Pancreatic surgery - a patient's story

Back in October 2002, I was a 19 year old guy who had recently been released after playing at professional football clubs for the previous six years. I was enjoying life and finding my feet in a new career in advertising.

I was playing football one Sunday afternoon in a local league, looking forward to heading up to Leeds to visit friends for a few days that afternoon, when I went up for header. Upon landing, a defender ran into me with his knee raised, wham, straight into my stomach area. I felt badly winded and so I hobbled off. Later, as I was getting ready I remember feeling worse  but I decided to continue my journey up to London.

On the train I started being sick and throwing up bile and I realised thatI was in a bad shape, but carried on to London St Pancras (how ironic!) station. I collapsed there and was rushed literally 100 yards to the Middlesex Hospital (via one night in the Jupiter ward, which I understand is for patients in a very bad way) and put under the care of Mr Russell and Mr Shankar.

For the first couple of months I found it extremely difficult to move without extreme pain as my pancreas had a large tear and the fluids were leaking into my body. I had numerous tubes inserted to drain the fluids and was nil by mouth (for five of the six months in hospital). My confidence had hit an all-time low and I felt like a needle board as ever more cannulas were placed in me. I could feel the life draining from me as my weight plummeted to 6 ½ stone.

The staff at the hospital were fantastic and kept my spirits up. They told me to laugh, keep joking, keep fresh etc. It was so hard to keep positive, but I was lucky and able to find a level of myself I never knew I had. I decided to fight it, and do exactly as Mr Russell and Mr Shankar said and get better. By 20th December 2002 Mr Russell decided that I could be well enough to go home. This lasted three days before my pancreas had split again and I was rushed to Darent Valley Hospital, Kent. They soon realised the extent of the injuries and I remember saying “You must call Mr Russell and Mr Shankar at the Middlesex”. Within ten minutes I was put in an ambulance.

Once there (on Christmas Eve now), I truly believed I was finished and was more depressed than ever as Mr Russell informed me that major surgery, a right pancreatectomy, was on the cards and soon. I was elated, scared, worried and eager, all at the same time. All the while I was fading more and more until the day I received a phone call from a very good friend who was suicidal. I remember talking him round and telling him everything that I went through, the large incisions, the catheter, the pain that I can only describe as a constant labour of weeks/months on end. We ended the most emotional call of my life with him heading to London to see me.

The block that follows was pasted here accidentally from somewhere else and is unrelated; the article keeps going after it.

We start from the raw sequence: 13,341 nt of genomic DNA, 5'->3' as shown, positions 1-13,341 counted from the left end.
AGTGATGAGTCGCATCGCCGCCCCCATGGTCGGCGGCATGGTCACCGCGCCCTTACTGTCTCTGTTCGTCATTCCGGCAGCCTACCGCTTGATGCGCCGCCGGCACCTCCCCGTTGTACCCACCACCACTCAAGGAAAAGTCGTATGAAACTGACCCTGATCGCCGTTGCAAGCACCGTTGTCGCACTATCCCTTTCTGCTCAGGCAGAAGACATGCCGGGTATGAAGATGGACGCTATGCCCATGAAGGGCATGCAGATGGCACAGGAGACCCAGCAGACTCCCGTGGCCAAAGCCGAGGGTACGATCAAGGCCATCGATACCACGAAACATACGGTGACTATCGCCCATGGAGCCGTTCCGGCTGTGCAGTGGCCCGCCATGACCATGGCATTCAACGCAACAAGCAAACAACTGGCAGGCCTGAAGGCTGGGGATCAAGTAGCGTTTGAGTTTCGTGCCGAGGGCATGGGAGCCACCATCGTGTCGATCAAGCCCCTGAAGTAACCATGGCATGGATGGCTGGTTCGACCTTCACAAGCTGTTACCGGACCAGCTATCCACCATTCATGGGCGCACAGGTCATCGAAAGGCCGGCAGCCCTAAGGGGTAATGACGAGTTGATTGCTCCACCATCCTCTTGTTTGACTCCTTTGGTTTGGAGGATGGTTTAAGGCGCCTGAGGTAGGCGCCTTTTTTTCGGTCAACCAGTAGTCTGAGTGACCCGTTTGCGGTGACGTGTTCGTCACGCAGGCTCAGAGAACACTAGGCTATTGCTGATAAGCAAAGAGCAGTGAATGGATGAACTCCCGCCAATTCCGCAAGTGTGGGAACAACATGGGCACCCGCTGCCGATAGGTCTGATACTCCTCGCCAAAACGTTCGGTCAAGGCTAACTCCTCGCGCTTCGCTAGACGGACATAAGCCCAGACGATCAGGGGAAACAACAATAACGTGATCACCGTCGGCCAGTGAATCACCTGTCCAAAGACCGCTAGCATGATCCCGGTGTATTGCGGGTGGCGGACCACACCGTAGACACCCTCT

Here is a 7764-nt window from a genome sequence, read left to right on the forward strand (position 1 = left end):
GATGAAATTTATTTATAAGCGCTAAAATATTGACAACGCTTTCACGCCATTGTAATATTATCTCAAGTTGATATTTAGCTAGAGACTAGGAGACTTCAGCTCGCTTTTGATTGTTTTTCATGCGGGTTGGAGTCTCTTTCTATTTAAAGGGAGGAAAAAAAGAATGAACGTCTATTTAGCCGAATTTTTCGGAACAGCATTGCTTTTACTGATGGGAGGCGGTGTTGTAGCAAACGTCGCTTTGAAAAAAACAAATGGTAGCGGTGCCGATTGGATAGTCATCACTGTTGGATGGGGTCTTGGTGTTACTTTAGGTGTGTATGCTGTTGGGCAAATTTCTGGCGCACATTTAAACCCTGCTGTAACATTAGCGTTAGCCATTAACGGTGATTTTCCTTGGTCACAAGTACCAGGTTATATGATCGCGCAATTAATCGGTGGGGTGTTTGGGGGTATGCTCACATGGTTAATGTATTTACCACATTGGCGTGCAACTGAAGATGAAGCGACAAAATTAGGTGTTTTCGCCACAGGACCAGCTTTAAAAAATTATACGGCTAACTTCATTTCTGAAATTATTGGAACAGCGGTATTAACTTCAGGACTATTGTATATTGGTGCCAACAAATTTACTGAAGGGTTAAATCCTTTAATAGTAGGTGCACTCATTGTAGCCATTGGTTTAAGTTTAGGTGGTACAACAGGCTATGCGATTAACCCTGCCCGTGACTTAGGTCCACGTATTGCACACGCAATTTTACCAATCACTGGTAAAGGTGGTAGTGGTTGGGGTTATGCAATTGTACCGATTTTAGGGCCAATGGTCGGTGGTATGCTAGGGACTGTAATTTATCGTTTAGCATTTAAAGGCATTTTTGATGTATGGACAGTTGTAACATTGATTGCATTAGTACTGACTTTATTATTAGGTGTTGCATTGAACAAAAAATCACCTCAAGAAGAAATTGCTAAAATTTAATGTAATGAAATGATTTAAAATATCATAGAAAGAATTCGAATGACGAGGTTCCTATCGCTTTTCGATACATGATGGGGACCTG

On January 6th, the operation to save my life was performed. Once inside, Mr Russell and Mr Shankar discovered that they could perform a procedure called a central pancreatectomy which had only been performed on two other people. The ‘split’ pancreas basically being joined by the head of the duodenum. It was a tricky seven hour operation but it meant  that after a long recovery I would be able to lead a normal life.

Once awake, my confidence level soared as although in immense pain I watched the tubes disappearing one by one and the bleeding lessening. Honestly, after the surgery I’d never been so happy to go to the toilet as it was another indicator things were on the mend. So much happened but eventually I was well enough to eat. After all that time even basic stock soup, watery as anything, tasted like a fine dinner at the Ivy!

The day came for me to go home on March 16th 2003,  the day before I turned 20. It was touch and go, but home I went after tricking my ten year old brother into thinking that I was escaping.

Now I’m a 13 stone footballer again, fit as a fiddle and so incredibly thankful for the fantastic work that the team of medical staff did for me!

A fluid produced by the liver, which helps the fat ingested in food to combine with the digestive juices in the gut. Full medical glossary
A thin tube inserted into the body to administer medication, drain off fluid, or insert a surgical instrument. Full medical glossary
A tube used either to drain fluid from the body or to introduce fluid into the body. Full medical glossary
The first part of the small intestine. Full medical glossary
A viral infection affecting the respiratory system. Full medical glossary
An element present in haemoglobin in the red cells. Full medical glossary
A term applied to patients who are not permitted to take food or drink orally. Full medical glossary
A gland behind the stomach that produces digestive enzymes and the hormones insulin and glucagon, which together regulate glucose levels in the blood. Full medical glossary
A glandular organ that secretes digestive enzymes and hormones. Full medical glossary
Surgical removal of the pancreas. Full medical glossary
the organ or the body where food is stored and broken down Full medical glossary